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The Oil and the Glory

The Weekly Wrap — June 29, 2012 (Part II)

The four squabbling fiefdoms in China’s shale-led political transition By Sophie Lu The writer is a consultant with Regester Larkin Energy For those tracking China’s factional politics in this year of momentous transition, a telling indicator will be a coming brawl over its apparently gargantuan shale gas resources. In the arena of political power, where ...

The four squabbling fiefdoms in China’s shale-led political transition

By Sophie Lu

The writer is a consultant with Regester Larkin Energy

For those tracking China’s factional politics in this year of momentous transition, a telling indicator will be a coming brawl over its apparently gargantuan shale gas resources. In the arena of political power, where China’s shale goes, so shall China.

Shale gas — locked into barely porous rock deep within the Earth, and released through a method called hydraulic fracturing, or fracking for short — has fundamentally disrupted the global energy balance, and changed geopolitics: American shale gas has undermined Moscow’s political influence in Europe by reducing the dominance of Russian natural gas, and reverberations in the Middle East and elsewhere are likely in coming years.

The shakeup appears especially likely to strike China, which has the world’s largest estimated reserves of shale gas. In August, the government will hold its second auction of shale reserves, and already we can make out the shape of a titanic struggle for them.

The shale brawl mirrors China’s larger political currents. In the Fall, China will undergo a once-in-a-decade transition of power in which seven out of nine members of the country’s top decision-making body, the Standing Committee, will be replaced. The struggle for who ends up on top pits two competing factions — the reformists against the statists. Who are they, and what makes them tick? And how will their destiny be reflected on China’s shale gas patch?

First, take a look at these two charts. The first juxtaposes the recent trajectory of U.S. shale gas production with China’s own plans — Beijing, as you see, hopes by 2020 to reach what the U.S. was producing four years ago.


This second chart details China’s year-by-year plans.


Go to the Jump for the rest of China’s shale brawl.

The reformists — technocrats led by President Hu Jintao and Prime Minister Wen Jiabao — want further economic reforms, including a stronger private sector, liberalized market prices, and minor democratization of lower-level elections. Yet this promotion of reform reflects not ideology, but power politics: The more the reformists diversify the country’s economic players, the more they solidify their own position against rival centers of power.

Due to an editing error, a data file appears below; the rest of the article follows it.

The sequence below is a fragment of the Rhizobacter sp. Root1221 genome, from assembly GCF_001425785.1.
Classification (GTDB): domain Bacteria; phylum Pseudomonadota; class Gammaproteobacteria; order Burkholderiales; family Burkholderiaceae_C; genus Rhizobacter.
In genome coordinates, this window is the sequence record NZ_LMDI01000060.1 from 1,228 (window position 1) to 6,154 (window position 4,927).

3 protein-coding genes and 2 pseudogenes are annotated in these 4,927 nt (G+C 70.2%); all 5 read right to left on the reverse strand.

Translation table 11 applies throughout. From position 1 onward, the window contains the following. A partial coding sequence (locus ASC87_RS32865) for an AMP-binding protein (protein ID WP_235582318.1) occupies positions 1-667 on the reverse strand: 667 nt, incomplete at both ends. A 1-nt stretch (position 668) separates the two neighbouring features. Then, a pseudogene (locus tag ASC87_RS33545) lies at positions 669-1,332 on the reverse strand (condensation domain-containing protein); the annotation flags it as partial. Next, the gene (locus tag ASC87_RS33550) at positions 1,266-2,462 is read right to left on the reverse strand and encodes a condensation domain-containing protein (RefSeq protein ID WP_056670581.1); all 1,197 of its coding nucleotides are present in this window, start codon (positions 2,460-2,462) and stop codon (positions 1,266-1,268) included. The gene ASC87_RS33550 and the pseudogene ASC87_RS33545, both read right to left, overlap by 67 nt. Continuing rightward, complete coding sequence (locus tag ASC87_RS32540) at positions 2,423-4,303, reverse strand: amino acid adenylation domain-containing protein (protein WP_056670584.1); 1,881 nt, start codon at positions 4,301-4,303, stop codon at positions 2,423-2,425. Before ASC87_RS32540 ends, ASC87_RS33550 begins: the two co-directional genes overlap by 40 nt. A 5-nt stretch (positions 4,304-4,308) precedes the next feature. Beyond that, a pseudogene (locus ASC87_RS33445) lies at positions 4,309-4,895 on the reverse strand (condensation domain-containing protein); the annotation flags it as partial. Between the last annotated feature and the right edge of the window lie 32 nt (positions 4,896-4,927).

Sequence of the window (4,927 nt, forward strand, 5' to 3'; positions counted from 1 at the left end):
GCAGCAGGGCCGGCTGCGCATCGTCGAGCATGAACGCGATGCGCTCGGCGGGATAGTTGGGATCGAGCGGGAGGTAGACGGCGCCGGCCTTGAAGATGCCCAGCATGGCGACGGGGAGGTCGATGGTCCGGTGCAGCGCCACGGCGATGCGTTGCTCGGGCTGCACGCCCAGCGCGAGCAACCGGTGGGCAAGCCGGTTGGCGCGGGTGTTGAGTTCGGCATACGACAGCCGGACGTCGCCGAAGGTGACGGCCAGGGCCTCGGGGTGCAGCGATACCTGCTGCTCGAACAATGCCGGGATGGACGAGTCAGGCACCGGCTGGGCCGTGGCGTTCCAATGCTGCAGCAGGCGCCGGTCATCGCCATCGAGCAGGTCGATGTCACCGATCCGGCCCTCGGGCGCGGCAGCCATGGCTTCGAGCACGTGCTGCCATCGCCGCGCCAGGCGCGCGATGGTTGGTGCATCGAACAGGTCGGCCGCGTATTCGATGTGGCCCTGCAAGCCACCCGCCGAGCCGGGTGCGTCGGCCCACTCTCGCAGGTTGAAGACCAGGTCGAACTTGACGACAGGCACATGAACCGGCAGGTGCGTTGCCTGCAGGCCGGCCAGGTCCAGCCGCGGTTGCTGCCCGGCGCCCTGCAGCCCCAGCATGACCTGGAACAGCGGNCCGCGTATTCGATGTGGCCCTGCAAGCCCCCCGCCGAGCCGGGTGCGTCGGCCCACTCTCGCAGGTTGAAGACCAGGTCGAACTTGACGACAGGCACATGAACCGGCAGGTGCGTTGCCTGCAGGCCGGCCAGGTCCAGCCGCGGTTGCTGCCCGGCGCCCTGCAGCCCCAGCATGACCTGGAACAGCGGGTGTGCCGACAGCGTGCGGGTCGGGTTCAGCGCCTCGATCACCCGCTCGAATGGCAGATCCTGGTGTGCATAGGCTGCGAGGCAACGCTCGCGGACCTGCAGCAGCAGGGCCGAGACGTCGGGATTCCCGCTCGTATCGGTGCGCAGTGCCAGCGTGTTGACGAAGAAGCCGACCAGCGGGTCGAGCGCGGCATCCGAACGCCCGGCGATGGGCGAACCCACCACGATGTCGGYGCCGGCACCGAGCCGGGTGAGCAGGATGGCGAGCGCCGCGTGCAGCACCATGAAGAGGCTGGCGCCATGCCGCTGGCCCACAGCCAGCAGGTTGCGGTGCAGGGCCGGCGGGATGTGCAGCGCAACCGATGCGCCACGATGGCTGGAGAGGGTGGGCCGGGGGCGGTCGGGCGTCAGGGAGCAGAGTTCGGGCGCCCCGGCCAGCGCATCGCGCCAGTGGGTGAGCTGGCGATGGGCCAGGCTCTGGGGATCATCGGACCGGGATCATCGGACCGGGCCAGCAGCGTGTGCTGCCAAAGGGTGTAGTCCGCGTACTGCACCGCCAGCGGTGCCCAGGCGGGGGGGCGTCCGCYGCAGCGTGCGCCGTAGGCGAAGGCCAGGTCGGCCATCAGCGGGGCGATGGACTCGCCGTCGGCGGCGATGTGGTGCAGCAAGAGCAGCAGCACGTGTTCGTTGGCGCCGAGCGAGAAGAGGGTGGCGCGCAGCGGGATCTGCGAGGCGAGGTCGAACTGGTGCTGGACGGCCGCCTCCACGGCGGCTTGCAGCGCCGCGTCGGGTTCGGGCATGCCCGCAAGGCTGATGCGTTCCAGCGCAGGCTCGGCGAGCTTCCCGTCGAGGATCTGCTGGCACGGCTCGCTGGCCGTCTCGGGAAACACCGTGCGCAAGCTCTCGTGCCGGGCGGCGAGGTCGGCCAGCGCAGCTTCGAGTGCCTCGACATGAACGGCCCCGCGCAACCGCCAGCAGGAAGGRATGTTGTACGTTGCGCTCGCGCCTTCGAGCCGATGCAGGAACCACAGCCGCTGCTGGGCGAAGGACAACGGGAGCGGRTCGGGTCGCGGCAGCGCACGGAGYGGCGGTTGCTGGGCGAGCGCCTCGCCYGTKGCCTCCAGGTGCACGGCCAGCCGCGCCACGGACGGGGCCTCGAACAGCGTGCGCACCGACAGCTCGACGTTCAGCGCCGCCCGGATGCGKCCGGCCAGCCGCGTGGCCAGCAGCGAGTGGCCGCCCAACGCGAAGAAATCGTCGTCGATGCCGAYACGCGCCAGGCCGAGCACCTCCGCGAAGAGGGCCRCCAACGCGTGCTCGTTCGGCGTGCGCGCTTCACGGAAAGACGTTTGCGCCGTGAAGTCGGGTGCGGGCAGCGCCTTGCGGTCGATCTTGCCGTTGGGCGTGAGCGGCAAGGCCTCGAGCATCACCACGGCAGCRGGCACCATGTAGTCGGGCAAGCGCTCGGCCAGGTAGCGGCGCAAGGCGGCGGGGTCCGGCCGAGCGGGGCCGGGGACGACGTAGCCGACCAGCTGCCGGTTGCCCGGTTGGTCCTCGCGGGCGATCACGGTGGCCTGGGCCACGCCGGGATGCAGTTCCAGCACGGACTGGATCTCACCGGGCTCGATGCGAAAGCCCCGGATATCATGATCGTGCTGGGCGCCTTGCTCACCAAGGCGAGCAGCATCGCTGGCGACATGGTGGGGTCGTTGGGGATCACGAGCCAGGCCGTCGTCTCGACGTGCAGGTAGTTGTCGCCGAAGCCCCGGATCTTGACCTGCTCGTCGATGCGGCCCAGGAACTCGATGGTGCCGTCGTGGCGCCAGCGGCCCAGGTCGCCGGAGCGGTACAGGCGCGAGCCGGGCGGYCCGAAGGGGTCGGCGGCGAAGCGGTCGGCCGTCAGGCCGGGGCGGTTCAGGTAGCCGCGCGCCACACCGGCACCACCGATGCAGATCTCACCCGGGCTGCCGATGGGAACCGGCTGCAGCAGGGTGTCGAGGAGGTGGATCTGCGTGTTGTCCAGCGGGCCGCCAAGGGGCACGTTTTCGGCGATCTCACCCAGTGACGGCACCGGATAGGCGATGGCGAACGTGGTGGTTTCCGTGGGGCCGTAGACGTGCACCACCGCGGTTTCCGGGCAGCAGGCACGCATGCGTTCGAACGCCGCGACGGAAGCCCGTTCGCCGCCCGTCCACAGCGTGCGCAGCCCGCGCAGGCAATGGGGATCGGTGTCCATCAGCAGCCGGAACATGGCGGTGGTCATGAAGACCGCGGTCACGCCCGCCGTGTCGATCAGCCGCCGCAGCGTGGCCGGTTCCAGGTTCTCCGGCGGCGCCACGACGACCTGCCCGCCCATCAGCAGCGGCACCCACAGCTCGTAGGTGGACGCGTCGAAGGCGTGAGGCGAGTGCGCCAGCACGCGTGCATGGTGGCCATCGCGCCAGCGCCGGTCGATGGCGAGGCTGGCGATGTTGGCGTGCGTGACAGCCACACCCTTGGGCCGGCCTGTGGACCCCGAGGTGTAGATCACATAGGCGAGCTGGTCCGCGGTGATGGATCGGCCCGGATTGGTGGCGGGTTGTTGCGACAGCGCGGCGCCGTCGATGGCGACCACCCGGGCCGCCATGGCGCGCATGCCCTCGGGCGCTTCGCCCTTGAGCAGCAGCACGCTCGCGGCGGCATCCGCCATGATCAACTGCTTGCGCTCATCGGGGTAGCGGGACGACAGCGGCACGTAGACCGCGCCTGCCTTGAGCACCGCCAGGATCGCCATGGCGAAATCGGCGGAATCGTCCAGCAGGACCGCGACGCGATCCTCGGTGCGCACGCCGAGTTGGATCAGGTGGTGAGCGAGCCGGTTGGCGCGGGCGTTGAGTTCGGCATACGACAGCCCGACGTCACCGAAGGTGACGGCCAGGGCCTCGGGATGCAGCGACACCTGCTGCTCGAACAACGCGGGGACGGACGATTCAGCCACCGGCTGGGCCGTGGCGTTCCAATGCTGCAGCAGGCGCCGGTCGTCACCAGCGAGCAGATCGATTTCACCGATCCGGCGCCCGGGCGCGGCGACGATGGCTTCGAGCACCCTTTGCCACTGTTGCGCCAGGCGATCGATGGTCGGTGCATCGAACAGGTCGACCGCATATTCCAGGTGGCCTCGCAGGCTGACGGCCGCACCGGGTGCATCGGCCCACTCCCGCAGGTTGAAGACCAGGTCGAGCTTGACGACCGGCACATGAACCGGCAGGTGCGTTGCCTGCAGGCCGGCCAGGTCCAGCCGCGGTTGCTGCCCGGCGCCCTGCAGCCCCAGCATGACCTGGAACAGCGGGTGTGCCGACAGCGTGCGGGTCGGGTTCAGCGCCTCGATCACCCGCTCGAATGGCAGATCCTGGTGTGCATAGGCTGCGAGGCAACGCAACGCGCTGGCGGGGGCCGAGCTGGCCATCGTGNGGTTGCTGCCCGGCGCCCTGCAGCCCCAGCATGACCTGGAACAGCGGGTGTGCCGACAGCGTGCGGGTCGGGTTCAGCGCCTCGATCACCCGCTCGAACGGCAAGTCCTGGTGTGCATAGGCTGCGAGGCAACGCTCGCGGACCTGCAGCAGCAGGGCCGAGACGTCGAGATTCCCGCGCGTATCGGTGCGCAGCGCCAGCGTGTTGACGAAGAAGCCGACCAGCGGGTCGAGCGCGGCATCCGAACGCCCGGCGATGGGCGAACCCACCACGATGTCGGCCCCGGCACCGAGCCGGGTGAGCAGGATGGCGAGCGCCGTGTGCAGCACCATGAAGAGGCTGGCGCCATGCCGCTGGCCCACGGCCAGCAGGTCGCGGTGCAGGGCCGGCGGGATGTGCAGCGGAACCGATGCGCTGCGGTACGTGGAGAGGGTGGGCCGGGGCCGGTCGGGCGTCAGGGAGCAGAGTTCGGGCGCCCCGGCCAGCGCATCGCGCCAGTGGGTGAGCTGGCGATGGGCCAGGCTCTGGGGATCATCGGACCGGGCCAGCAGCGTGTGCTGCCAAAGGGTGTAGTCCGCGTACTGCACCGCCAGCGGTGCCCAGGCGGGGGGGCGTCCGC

In contrast, the statists — by and large local and provincial leaders — seek to preserve the status quo. They support a military-police-state complex that controls civil society, a central government that sticks to fiscal and monetary policy, and provincial governments that have relative authority to run themselves. All in all: a continued comfortable perch atop the economic food chain.

Beneath that factional overlay, the battle becomes fragmented. It pits four bastions of power within the Communist Party leadership against one another (see list below). The faction that wins will dominate both shale and politics.

As of now, the reformists appear to be on the ascent with a platform of liberalizing the energy market, creating competition, and driving down retail natural gas prices. In January, they won a major victory when China’s State Council categorized shale gas as an “independent resource.” This powerful political gesture signaled that, as far as Beijing is concerned, shale gas falls outside the purview of the traditional oil and gas sector, and is therefore open game, even for private actors. The battle has begun.

Here is a map for understanding the four shale politics power centers:

The National Oil Companies: China’s national oil and gas companies — CNOOC, PetroChina and Sinopec — are the political heavyweights in the battle over its shale future. In addition to their colossal income and economic importance to Beijing, they control national pipeline networks. In other words, they decide who can and cannot ship oil and gas across the country. Yet their influence has decreased recently with a rise in gasoline prices. China’s energy producers have long struggled with market incongruence — they are able to spend and earn what they want exploring for and extracting oil and gas, but the state strictly limits the retail price for the resulting gasoline and other products. Earlier this year, the companies won a major victory when Beijing agreed to a staged 11 percent increase in gasoline prices. But the cheering was short-lived: The higher prices at the pump triggered a backlash from the public and from populist government factions.